John, thanks for the backup.  Based on this advice, I have moved from USB2 external drives to two 1TB internal eSata WD Caviar Black, and am impressed with the speed gain.  I have looked at the GV 110 A-D transfer product; may pick up next time in the States (now in Victoria, BC).  Currently using a low-end Diamond transfer device that is medium quality transfers with limited capability.

               

              In the meantime, anyone have experience with the 2 options for tape transfer I referred to?

              • 4. Re: Transfer and edit of VHS tapes
                Steve Grisetti Adobe Community Professional

                The only capture devices we know for sure will work are those that produce DV-AVI files from the capture. We recommend a pair of affordable ones in the FAQs to the right of this forum.

                http://forums.adobe.com/thread/431853?tstart=0

                • 5. Re: Transfer and edit of VHS tapes
                  John T Smith Adobe Community Professional & MVP

                  >my old posts are not in "My Stuff" in my profile

                   

                  Hmm... were thes "old" posts over 2 years ago?

                   

                  Adobe had a MAJOR forum change about 2 years ago, and not everything from the old forum was moved to the new forum

                   

                  Anyway, I still say that any discussion link that is important to YOU should be copied to a "notes" file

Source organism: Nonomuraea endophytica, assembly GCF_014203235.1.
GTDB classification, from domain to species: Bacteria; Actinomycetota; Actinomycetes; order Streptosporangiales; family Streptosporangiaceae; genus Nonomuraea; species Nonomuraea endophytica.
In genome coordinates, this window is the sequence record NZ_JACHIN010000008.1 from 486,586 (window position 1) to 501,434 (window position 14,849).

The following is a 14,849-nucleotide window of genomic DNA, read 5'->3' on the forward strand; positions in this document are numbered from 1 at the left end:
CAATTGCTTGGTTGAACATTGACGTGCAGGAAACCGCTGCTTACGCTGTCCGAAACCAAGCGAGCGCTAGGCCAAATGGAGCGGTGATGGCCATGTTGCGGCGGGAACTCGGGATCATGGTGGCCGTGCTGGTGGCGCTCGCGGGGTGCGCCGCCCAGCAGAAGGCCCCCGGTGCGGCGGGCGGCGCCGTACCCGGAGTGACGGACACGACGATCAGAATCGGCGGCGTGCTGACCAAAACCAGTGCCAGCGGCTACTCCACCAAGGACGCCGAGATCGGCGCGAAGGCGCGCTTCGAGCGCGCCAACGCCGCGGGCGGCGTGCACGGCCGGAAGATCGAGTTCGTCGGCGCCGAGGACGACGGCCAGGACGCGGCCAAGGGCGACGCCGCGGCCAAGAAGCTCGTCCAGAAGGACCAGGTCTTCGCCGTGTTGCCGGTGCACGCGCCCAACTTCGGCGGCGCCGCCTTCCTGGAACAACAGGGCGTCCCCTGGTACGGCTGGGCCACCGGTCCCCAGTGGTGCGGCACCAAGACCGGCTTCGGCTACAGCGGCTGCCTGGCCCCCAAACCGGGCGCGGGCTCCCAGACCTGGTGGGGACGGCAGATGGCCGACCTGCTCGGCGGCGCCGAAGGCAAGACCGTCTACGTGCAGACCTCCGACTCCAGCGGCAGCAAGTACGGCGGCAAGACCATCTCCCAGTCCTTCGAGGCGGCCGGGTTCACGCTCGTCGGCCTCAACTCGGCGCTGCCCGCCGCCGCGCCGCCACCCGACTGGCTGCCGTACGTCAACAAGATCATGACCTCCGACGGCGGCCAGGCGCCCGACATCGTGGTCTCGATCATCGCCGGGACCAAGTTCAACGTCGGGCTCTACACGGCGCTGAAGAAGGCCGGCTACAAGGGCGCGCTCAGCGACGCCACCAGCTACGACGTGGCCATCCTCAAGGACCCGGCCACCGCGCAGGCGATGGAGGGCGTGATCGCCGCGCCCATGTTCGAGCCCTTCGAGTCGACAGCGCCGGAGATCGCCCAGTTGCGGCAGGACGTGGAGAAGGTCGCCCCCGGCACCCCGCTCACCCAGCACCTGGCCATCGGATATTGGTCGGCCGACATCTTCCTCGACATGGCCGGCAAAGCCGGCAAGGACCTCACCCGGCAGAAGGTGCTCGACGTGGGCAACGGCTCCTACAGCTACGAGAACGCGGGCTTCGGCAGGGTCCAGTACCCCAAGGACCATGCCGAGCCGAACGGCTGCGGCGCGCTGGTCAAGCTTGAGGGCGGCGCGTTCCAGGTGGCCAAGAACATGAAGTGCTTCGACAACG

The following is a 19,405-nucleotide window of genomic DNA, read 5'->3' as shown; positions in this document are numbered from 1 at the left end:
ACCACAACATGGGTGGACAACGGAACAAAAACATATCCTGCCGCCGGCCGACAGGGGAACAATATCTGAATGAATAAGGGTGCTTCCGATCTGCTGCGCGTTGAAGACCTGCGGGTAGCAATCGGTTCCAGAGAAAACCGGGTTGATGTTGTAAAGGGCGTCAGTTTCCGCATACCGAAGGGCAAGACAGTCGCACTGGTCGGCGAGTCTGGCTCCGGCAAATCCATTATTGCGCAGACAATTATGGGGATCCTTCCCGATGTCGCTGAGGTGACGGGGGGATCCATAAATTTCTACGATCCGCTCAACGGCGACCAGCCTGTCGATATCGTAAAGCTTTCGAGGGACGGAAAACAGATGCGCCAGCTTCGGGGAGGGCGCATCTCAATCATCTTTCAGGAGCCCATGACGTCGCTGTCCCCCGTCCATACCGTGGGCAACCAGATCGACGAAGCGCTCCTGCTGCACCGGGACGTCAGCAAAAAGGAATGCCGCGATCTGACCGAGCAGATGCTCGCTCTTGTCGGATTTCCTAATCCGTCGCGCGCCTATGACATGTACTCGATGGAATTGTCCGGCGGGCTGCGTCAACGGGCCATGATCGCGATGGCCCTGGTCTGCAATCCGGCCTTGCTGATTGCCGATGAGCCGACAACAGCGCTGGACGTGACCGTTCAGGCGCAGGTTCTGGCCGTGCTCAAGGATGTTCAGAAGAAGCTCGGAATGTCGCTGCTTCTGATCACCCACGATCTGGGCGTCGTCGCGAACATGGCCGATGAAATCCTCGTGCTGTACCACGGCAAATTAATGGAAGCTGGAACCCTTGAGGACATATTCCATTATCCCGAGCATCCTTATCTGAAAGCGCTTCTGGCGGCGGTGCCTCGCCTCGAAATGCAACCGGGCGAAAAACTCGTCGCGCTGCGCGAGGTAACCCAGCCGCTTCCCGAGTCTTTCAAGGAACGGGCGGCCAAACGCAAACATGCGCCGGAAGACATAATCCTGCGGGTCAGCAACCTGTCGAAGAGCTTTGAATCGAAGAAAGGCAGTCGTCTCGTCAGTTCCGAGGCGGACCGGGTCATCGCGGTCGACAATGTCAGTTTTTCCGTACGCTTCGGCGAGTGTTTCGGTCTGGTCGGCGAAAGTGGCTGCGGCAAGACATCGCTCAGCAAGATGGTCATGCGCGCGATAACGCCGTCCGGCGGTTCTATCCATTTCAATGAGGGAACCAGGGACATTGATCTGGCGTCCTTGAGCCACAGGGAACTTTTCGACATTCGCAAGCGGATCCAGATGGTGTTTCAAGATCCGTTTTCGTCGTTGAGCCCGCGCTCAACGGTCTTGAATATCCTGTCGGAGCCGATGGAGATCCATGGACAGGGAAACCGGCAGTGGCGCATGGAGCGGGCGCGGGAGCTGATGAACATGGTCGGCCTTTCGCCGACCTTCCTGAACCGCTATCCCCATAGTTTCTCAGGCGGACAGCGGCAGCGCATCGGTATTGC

• 6. Re: Transfer and edit of VHS tapes
                    julianelliott Level 1

                    My posts were only 6 months old; who knows where they are.  Re video capture,  B&H has a pretty good deal (relatively) on the GV ADVC 55, which seems to do all I want to do for less than the 110.  Plus, they ship to Canada inexpensively.  Think I'll go that route, given the expense and time I'll be putting into this.

                    • 7. Re: Transfer and edit of VHS tapes
                      John T Smith Adobe Community Professional & MVP

                      The one drawback to the model 55 is it is one way from tape to computer

                       

                      If that is the only direction you wish to use, you don't need the more $$ two way model

                       

                      Do also plan ahead for offline storage... IF you think you will ever need the AVI files again